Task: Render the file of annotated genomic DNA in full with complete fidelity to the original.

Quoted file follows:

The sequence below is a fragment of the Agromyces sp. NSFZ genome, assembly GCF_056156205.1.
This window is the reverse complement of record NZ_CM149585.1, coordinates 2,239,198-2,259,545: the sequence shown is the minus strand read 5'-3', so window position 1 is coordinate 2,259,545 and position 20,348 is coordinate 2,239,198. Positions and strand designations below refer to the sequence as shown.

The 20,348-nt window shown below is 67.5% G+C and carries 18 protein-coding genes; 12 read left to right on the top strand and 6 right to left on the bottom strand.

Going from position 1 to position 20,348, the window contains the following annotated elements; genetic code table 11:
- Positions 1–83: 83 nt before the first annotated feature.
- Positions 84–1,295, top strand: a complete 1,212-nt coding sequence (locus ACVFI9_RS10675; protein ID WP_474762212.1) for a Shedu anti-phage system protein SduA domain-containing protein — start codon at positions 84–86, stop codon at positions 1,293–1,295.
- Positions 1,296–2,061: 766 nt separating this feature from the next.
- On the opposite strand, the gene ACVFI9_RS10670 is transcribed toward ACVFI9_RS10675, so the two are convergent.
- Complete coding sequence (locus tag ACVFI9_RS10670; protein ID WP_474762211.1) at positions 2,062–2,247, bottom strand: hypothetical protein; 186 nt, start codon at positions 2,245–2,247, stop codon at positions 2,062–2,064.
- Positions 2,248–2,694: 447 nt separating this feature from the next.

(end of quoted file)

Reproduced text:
The sequence below is a fragment of the Agromyces sp. NSFZ genome, assembly GCF_056156205.1.
This window is the reverse complement of record NZ_CM149585.1, coordinates 2,239,198-2,259,545: the sequence shown is the minus strand read 5'-3', so window position 1 is coordinate 2,259,545 and position 20,348 is coordinate 2,239,198. Positions and strand designations below refer to the sequence as shown.

The 20,348-nt window shown below is 67.5% G+C and carries 18 protein-coding genes; 12 read left to right on the top strand and 6 right to left on the bottom strand.

Going from position 1 to position 20,348, the window contains the following annotated elements; genetic code table 11:
- Positions 1–83: 83 nt before the first annotated feature.
- Positions 84–1,295, top strand: a complete 1,212-nt coding sequence (locus ACVFI9_RS10675; protein ID WP_474762212.1) for a Shedu anti-phage system protein SduA domain-containing protein — start codon at positions 84–86, stop codon at positions 1,293–1,295.
- Positions 1,296–2,061: 766 nt separating this feature from the next.
- On the opposite strand, the gene ACVFI9_RS10670 is transcribed toward ACVFI9_RS10675, so the two are convergent.
- Complete coding sequence (locus tag ACVFI9_RS10670; protein ID WP_474762211.1) at positions 2,062–2,247, bottom strand: hypothetical protein; 186 nt, start codon at positions 2,245–2,247, stop codon at positions 2,062–2,064.
- Positions 2,248–2,694: 447 nt separating this feature from the next.